Many immigrants travel to Canada with their spouses and unfortunately, when they want to get divorced, they are not aware of the procedure.

The Court in British Columbia has jurisdiction to grant divorces if one of the applicants has resided in Canada for at least a year prior to and immediately after the divorce petition.

In divorce proceedings, the break up of the marriage must be demonstrated in any of the following ways:

  • Separation in excess of one year; however, the couple can live together again for a period of up to 90 days with the purpose of reconciliation without having to start the year of separation again.
  • Adultery
  • Physical abuse or psychological cruelty in which the coexistence with the couple is intolerable.

In order for the court to grant the divorce, the court must be satisfied that there is no collusion in relation to the divorce application and will not process any application if it finds collusion from the parties involved.  Collusion is defined as “the agreement or conspiracy from which a divorced applicant is directly or indirectly part for the purpose of disrupting the administration of justice and includes any agreement, understanding or arrangement to fabricate or avoid evidence to mislead the court.”

Adultery or psychological cruelty must not be used to establish the break up of the marriage if that behaviour has been pardoned by the innocent party.  Only the innocent spouse can sue for divorce by invoking these circumstances.  In the case of McPhail v McPhail, 2001 BBCA250, the Court of Appeal held that the psychological cruelty has stereotypes and stigmas, therefore, should avoid invoking this factor when the divorce can be granted base on the separation of at least one year and invoking psychological cruelty is unnecessary.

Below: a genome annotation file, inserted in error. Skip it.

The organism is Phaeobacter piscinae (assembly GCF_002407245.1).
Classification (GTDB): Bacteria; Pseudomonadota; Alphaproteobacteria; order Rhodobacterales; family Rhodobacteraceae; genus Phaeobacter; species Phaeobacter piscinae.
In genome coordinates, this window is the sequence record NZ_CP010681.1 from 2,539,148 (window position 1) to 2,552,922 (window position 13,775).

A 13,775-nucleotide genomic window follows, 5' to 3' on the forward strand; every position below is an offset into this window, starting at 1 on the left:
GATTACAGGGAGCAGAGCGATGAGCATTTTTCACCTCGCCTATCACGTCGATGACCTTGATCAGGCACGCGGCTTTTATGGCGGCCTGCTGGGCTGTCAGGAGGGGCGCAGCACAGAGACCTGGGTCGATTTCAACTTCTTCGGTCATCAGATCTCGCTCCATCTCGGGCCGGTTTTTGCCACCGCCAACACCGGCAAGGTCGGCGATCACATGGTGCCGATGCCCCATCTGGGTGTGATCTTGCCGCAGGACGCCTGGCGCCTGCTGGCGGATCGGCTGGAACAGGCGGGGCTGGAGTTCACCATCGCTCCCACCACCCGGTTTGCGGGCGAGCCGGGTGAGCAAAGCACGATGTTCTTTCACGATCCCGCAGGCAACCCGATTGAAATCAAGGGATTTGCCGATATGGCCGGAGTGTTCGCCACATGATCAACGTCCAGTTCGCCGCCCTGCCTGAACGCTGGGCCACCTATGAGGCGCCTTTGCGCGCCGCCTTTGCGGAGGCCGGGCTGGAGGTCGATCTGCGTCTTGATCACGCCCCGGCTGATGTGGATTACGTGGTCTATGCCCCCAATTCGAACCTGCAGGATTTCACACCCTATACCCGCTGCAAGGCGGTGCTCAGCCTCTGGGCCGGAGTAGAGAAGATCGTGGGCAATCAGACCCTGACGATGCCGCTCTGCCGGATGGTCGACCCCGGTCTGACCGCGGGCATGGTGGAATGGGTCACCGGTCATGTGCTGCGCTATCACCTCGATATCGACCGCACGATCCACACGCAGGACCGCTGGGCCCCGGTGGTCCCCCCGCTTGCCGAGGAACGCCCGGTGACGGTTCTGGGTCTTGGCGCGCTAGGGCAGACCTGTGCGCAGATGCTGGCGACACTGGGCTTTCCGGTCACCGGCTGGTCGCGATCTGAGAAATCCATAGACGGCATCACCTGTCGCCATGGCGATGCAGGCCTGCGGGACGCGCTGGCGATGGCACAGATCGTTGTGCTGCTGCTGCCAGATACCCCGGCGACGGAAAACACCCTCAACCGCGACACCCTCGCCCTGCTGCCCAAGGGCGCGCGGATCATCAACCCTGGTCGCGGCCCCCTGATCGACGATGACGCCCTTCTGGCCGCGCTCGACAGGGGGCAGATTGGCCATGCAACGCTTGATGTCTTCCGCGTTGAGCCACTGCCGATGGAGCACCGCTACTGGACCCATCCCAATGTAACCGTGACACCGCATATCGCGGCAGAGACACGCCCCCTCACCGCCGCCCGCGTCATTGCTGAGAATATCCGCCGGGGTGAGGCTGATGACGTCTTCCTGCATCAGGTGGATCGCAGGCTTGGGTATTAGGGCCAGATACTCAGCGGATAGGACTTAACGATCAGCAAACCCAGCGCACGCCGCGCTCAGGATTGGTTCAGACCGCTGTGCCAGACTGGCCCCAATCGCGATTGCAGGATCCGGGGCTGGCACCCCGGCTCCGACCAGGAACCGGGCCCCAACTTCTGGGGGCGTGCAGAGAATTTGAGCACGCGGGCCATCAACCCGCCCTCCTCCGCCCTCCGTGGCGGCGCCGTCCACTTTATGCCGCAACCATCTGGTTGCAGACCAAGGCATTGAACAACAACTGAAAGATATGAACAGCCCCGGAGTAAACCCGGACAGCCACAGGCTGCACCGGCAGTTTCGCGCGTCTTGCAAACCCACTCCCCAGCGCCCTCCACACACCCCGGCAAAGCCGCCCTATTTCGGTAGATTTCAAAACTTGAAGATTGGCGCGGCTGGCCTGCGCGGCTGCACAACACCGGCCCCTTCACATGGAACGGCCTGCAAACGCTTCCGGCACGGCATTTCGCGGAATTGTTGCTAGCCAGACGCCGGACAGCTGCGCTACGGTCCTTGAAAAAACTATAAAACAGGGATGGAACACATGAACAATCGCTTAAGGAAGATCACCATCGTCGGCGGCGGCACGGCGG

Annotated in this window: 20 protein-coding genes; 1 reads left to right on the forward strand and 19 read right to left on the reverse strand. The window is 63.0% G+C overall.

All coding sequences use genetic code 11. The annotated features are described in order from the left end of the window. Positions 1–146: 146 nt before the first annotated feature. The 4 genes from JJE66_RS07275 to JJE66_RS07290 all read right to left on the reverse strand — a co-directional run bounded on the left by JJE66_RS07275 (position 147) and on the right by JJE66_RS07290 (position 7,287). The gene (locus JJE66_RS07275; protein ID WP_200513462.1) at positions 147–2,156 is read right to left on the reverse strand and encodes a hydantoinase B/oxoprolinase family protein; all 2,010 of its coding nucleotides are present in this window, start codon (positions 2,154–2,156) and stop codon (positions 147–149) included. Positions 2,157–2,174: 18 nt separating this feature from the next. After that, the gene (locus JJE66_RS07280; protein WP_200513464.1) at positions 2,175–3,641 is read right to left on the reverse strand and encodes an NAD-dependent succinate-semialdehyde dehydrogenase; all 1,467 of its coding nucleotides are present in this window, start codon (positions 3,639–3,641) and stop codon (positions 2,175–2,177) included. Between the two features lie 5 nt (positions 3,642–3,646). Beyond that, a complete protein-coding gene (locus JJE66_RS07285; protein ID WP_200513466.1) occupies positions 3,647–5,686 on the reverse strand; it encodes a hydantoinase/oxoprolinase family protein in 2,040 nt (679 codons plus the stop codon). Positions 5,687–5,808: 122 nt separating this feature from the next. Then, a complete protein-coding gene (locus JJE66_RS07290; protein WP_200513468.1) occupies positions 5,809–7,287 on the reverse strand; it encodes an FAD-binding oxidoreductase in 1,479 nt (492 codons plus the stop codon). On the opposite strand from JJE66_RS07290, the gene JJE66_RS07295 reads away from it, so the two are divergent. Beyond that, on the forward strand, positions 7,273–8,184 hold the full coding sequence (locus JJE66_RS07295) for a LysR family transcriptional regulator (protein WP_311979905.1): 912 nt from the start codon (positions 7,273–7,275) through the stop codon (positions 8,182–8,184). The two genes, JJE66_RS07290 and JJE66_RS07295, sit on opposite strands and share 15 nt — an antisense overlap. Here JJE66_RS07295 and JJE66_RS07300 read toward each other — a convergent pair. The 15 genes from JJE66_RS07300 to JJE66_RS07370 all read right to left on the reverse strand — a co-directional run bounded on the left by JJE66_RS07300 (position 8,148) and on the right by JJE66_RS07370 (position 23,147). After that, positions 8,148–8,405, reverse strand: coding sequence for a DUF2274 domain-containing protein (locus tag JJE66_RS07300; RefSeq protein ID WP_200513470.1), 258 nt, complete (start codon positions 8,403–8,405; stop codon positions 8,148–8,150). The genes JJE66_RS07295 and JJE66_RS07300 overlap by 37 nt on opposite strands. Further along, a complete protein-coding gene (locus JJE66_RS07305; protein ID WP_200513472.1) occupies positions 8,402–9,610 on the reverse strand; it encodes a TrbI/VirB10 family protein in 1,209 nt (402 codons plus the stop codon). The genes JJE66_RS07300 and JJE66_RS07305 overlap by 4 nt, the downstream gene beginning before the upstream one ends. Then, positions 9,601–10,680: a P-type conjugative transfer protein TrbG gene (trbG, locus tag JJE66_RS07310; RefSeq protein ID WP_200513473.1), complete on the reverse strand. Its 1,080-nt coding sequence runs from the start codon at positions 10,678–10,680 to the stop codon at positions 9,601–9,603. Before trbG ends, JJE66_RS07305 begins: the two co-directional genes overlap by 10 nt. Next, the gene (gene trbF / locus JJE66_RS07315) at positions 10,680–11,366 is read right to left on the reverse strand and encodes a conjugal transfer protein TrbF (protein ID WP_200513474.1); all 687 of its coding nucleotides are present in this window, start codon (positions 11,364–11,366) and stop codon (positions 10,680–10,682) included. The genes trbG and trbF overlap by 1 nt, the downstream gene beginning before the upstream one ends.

Among other things, it must be demonstrated to the court that there are reasonable agreements for the caring and maintenance of the children.  The agreements are considered reasonable when they comply with the guidelines for child support supported by the court.

If the couple has assets outside of Canada, it must be taken into account that those assets remain outside the jurisdiction of the courts in British Columbia.

By: Maria Campos
Lawyer and Notary Public

Invicta Law Corporation

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